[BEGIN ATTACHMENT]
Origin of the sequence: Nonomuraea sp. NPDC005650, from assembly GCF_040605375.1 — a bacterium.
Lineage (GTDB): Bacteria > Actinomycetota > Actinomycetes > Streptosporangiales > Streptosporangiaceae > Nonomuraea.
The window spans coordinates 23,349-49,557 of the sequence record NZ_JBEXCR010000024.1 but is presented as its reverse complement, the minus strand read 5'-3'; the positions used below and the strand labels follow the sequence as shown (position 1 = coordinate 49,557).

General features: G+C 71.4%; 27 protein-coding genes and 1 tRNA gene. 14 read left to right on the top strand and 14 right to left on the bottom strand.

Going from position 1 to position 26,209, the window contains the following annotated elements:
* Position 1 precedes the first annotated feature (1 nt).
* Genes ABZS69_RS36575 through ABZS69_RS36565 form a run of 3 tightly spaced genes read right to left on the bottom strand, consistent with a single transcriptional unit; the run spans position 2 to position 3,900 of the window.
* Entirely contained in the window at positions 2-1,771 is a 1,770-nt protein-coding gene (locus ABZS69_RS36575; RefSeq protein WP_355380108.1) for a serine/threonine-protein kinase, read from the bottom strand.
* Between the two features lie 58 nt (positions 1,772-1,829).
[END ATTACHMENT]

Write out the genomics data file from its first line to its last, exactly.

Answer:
Origin of the sequence: Nonomuraea sp. NPDC005650, from assembly GCF_040605375.1 — a bacterium.
Lineage (GTDB): Bacteria > Actinomycetota > Actinomycetes > Streptosporangiales > Streptosporangiaceae > Nonomuraea.
The window spans coordinates 23,349-49,557 of the sequence record NZ_JBEXCR010000024.1 but is presented as its reverse complement, the minus strand read 5'-3'; the positions used below and the strand labels follow the sequence as shown (position 1 = coordinate 49,557).

General features: G+C 71.4%; 27 protein-coding genes and 1 tRNA gene. 14 read left to right on the top strand and 14 right to left on the bottom strand.

Going from position 1 to position 26,209, the window contains the following annotated elements:
* Position 1 precedes the first annotated feature (1 nt).
* Genes ABZS69_RS36575 through ABZS69_RS36565 form a run of 3 tightly spaced genes read right to left on the bottom strand, consistent with a single transcriptional unit; the run spans position 2 to position 3,900 of the window.
* Entirely contained in the window at positions 2-1,771 is a 1,770-nt protein-coding gene (locus ABZS69_RS36575; RefSeq protein WP_355380108.1) for a serine/threonine-protein kinase, read from the bottom strand.
* Between the two features lie 58 nt (positions 1,772-1,829).